SBD/19/Leagues Governing Bodies

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  • BASEBALL'S REVENUE-SHARING DEBATE TO HEAT UP IN PHOENIX

         Acting MLB Commissioner Bud Selig said a vote on revenue-
    sharing is possible when MLB owners meet this week in Phoenix,
    and added that -- if approved -- a plan could take effect this
    season (Mark Maske, WASHINGTON POST, 3/19).       OLD-TIMERS SUE:
    A group of retired players sued MLB, "saying they are being
    cheated out of royalties from sales of baseball cards, films and
    other memorabilia."  Two suits filed in Oakland by 82-year-old
    Pete Coscarat represent more than 800 retirees and heirs (USA
    TODAY, 3/19).
    

    Print | Tags: Anheuser Busch, Leagues and Governing Bodies, MLB
  • NBA OFFICIAL EXPOUNDS ON LAWSUIT AGAINST UNION

         The NBA's lawsuit against the NBPA and six top agents "is a
    direct response to the unsettled state of the union," according
    to David Moore of the DALLAS MORNING NEWS.  When Simon Gourdine
    was ousted as Exec Dir in January, Jeffrey Kessler, one of the
    leaders of last summer's decertification fight, was retained to
    represent the union in final CBA negotiations.  NBA Deputy
    Commissioner Russ Granik says, when Kessler was brought on, "98
    to 99 percent of the contract's wording had been completed."
    But, according to Granik, in their first meeting with Kessler he
    said "they wanted to start over."  Granik:  "Just because we
    changed negotiators, we felt that gave them no right to back out
    on portions of the deal."  The players have decided to hire a
    head-hunting firm to find a new Exec Dir, but they "haven't been
    able to agree on what firm should be hired."  Until the players
    make a hire, "it's difficult to imagine the league and union
    reaching an accord" (DALLAS MORNING NEWS, 3/19).
    

    Print | Tags: Leagues and Governing Bodies, NBA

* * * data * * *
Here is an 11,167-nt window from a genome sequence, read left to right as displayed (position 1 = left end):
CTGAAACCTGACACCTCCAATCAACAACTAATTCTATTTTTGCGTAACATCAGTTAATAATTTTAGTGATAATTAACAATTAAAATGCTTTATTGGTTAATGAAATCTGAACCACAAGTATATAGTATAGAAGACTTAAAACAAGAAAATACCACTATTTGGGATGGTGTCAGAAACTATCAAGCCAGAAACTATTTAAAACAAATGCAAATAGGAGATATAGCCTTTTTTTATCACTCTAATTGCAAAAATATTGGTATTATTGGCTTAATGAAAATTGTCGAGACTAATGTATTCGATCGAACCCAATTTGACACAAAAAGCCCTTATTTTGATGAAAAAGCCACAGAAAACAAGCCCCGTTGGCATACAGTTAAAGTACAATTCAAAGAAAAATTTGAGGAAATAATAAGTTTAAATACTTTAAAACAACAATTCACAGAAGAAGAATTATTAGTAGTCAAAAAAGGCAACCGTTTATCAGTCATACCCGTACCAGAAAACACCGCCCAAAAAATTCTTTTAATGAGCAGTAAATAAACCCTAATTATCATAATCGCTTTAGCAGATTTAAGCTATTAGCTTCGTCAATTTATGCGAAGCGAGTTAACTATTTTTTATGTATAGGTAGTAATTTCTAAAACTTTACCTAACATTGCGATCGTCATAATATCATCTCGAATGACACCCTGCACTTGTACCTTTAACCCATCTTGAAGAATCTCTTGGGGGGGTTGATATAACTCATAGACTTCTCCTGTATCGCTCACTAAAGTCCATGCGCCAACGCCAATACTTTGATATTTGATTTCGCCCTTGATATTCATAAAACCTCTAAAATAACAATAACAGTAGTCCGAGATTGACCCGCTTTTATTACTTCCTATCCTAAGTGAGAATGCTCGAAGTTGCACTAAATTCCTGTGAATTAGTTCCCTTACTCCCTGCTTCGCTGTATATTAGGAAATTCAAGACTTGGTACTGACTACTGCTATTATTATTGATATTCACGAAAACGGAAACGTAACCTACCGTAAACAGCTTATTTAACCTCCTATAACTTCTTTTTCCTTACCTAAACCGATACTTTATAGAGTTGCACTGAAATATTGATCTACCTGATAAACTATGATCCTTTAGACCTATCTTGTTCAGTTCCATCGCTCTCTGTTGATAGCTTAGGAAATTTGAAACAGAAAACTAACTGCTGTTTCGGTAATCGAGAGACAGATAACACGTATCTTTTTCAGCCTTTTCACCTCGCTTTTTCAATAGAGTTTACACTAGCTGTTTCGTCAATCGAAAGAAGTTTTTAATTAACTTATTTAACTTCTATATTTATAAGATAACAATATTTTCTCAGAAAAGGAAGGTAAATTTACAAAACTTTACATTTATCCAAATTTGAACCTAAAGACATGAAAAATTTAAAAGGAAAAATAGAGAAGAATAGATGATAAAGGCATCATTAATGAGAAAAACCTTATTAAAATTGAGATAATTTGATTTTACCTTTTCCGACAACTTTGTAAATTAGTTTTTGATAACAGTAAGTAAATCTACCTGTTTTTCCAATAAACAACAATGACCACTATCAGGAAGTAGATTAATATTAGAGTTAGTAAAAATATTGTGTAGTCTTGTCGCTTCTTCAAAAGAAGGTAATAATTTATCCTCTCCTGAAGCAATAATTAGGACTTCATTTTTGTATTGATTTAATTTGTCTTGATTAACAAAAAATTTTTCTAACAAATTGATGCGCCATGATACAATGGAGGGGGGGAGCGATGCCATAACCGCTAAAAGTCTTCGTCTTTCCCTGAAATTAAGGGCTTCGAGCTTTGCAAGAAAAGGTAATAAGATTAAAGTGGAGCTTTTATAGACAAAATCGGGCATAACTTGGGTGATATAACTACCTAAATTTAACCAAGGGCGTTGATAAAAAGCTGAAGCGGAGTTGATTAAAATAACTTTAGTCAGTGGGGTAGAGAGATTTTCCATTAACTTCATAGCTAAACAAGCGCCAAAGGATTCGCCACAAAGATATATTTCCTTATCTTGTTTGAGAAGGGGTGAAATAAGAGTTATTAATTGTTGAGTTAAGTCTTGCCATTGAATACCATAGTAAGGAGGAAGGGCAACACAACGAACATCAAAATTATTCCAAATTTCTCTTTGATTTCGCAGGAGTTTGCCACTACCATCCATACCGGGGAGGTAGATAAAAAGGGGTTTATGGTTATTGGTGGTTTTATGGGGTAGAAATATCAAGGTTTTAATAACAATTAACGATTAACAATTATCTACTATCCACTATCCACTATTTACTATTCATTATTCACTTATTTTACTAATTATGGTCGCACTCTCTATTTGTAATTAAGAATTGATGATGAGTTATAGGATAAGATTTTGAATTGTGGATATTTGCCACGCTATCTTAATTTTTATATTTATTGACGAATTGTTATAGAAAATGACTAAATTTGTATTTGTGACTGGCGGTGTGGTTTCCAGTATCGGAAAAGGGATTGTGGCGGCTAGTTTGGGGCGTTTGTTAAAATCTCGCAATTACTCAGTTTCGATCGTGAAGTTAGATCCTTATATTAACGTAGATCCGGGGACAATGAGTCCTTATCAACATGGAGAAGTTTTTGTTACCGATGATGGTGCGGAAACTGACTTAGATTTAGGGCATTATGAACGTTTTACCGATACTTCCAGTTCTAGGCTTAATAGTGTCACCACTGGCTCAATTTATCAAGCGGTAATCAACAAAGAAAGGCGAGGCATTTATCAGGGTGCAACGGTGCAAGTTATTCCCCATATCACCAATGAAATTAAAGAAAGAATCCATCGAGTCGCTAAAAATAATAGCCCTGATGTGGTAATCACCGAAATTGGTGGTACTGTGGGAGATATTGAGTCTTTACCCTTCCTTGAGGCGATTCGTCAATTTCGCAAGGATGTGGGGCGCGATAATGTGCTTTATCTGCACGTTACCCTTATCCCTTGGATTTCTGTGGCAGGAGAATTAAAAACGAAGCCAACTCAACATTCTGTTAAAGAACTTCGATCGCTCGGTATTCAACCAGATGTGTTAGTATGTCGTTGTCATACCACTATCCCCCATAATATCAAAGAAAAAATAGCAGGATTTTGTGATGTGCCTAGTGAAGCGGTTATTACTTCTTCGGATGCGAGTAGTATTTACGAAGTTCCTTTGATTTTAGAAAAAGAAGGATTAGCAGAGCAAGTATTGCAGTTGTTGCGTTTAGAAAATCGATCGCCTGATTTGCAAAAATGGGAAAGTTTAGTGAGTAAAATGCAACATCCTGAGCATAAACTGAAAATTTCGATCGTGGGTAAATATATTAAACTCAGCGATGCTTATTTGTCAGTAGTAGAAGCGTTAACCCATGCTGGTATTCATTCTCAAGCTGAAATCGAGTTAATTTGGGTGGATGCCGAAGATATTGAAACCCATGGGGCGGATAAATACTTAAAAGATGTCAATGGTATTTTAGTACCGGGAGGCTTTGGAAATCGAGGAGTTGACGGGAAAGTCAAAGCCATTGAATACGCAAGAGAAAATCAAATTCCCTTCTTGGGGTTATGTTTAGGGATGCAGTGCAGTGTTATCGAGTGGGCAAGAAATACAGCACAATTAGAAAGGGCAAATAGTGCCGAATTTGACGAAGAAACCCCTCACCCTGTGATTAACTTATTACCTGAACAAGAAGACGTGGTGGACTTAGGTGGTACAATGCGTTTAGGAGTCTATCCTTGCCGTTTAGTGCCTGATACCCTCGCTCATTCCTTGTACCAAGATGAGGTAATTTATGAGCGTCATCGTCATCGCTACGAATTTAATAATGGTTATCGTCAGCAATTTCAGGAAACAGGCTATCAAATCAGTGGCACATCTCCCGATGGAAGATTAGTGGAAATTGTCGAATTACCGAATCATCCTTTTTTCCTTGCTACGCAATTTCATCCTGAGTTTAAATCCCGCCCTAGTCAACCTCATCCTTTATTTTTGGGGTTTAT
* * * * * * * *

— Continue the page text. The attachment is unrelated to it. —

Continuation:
• NFL CONFIRMS THAT SUPER BOWL XXXIII WON'T BE IN S.F.

         The NFL announced yesterday Super Bowl XXXIII, originally
    scheduled to be held in San Francisco, will be held elsewhere,
    according to the S.F. CHRONICLE.  The city will still host a
    Super Bowl, but when that will happen "is still up in the air."
    After a weekend meeting with Mayor Willie Brown, 49ers President
    Carmen Policy and S.F. Convention and Visitors Bureau President
    John Marks, NFL Commissioner Paul Tagliabue agreed to let San
    Francisco host the Super Bowl a year after a new stadium is
    built.  The NFL says, ideally, the game would be played in 2001
    or 2002.  Brown and the 49ers are negotiating how to finance a
    new stadium.  Some sources say an announcement could come this
    week, others say longer (S.F. CHRONICLE, 3/19).  The NFL is
    expected to address the 2001 and 2002 Super Bowls at its annual
    meeting in October.  Finalists for '99 and 2000: Atlanta,
    Arizona, L.A., South FL and Tampa (Clark Judge, SAN JOSE MERCURY
    NEWS, 3/19).  Vikings President Roger Headrick says there is a
    good chance the Metrodome could be the site of the 2002 Super
    Bowl if the Twins get a new baseball-only stadium (Minneapolis
    STAR-TRIBUNE, 3/17).
    

    Print | Tags: Leagues and Governing Bodies, Minnesota Twins, Minnesota Vikings, NFL, San Francisco 49ers
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